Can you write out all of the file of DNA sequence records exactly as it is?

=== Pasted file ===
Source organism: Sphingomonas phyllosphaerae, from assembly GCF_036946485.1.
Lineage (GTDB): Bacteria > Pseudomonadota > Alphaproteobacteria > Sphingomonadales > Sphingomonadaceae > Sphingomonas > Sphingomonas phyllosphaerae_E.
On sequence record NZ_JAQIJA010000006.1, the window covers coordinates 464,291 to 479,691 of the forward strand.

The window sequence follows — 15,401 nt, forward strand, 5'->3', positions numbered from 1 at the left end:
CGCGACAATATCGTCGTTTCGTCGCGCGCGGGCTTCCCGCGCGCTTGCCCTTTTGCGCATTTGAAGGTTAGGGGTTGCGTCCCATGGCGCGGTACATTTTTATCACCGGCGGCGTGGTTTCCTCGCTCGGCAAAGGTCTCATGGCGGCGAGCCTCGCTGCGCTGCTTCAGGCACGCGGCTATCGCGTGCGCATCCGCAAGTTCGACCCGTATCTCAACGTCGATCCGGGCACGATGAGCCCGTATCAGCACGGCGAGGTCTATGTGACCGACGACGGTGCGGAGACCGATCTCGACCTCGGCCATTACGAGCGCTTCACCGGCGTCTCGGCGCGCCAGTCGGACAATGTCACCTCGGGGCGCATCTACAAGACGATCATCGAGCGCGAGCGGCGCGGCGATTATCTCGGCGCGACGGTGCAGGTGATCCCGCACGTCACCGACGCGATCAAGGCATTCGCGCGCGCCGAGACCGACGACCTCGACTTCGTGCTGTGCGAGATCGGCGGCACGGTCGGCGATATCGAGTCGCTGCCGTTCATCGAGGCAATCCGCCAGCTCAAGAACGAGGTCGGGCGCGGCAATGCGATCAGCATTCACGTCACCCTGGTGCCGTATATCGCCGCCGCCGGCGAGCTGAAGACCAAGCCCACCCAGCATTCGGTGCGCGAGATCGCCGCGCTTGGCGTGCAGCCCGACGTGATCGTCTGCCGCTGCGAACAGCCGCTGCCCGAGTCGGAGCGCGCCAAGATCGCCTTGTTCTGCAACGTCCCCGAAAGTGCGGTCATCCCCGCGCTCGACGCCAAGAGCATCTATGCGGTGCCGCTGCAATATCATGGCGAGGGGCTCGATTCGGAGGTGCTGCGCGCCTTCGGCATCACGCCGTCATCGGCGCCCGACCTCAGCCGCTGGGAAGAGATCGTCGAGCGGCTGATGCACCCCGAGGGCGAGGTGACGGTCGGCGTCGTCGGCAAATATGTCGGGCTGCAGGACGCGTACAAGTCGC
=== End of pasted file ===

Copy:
Source organism: Sphingomonas phyllosphaerae, from assembly GCF_036946485.1.
Lineage (GTDB): Bacteria > Pseudomonadota > Alphaproteobacteria > Sphingomonadales > Sphingomonadaceae > Sphingomonas > Sphingomonas phyllosphaerae_E.
On sequence record NZ_JAQIJA010000006.1, the window covers coordinates 464,291 to 479,691 of the forward strand.

The window sequence follows — 15,401 nt, forward strand, 5'->3', positions numbered from 1 at the left end:
CGCGACAATATCGTCGTTTCGTCGCGCGCGGGCTTCCCGCGCGCTTGCCCTTTTGCGCATTTGAAGGTTAGGGGTTGCGTCCCATGGCGCGGTACATTTTTATCACCGGCGGCGTGGTTTCCTCGCTCGGCAAAGGTCTCATGGCGGCGAGCCTCGCTGCGCTGCTTCAGGCACGCGGCTATCGCGTGCGCATCCGCAAGTTCGACCCGTATCTCAACGTCGATCCGGGCACGATGAGCCCGTATCAGCACGGCGAGGTCTATGTGACCGACGACGGTGCGGAGACCGATCTCGACCTCGGCCATTACGAGCGCTTCACCGGCGTCTCGGCGCGCCAGTCGGACAATGTCACCTCGGGGCGCATCTACAAGACGATCATCGAGCGCGAGCGGCGCGGCGATTATCTCGGCGCGACGGTGCAGGTGATCCCGCACGTCACCGACGCGATCAAGGCATTCGCGCGCGCCGAGACCGACGACCTCGACTTCGTGCTGTGCGAGATCGGCGGCACGGTCGGCGATATCGAGTCGCTGCCGTTCATCGAGGCAATCCGCCAGCTCAAGAACGAGGTCGGGCGCGGCAATGCGATCAGCATTCACGTCACCCTGGTGCCGTATATCGCCGCCGCCGGCGAGCTGAAGACCAAGCCCACCCAGCATTCGGTGCGCGAGATCGCCGCGCTTGGCGTGCAGCCCGACGTGATCGTCTGCCGCTGCGAACAGCCGCTGCCCGAGTCGGAGCGCGCCAAGATCGCCTTGTTCTGCAACGTCCCCGAAAGTGCGGTCATCCCCGCGCTCGACGCCAAGAGCATCTATGCGGTGCCGCTGCAATATCATGGCGAGGGGCTCGATTCGGAGGTGCTGCGCGCCTTCGGCATCACGCCGTCATCGGCGCCCGACCTCAGCCGCTGGGAAGAGATCGTCGAGCGGCTGATGCACCCCGAGGGCGAGGTGACGGTCGGCGTCGTCGGCAAATATGTCGGGCTGCAGGACGCGTACAAGTCGC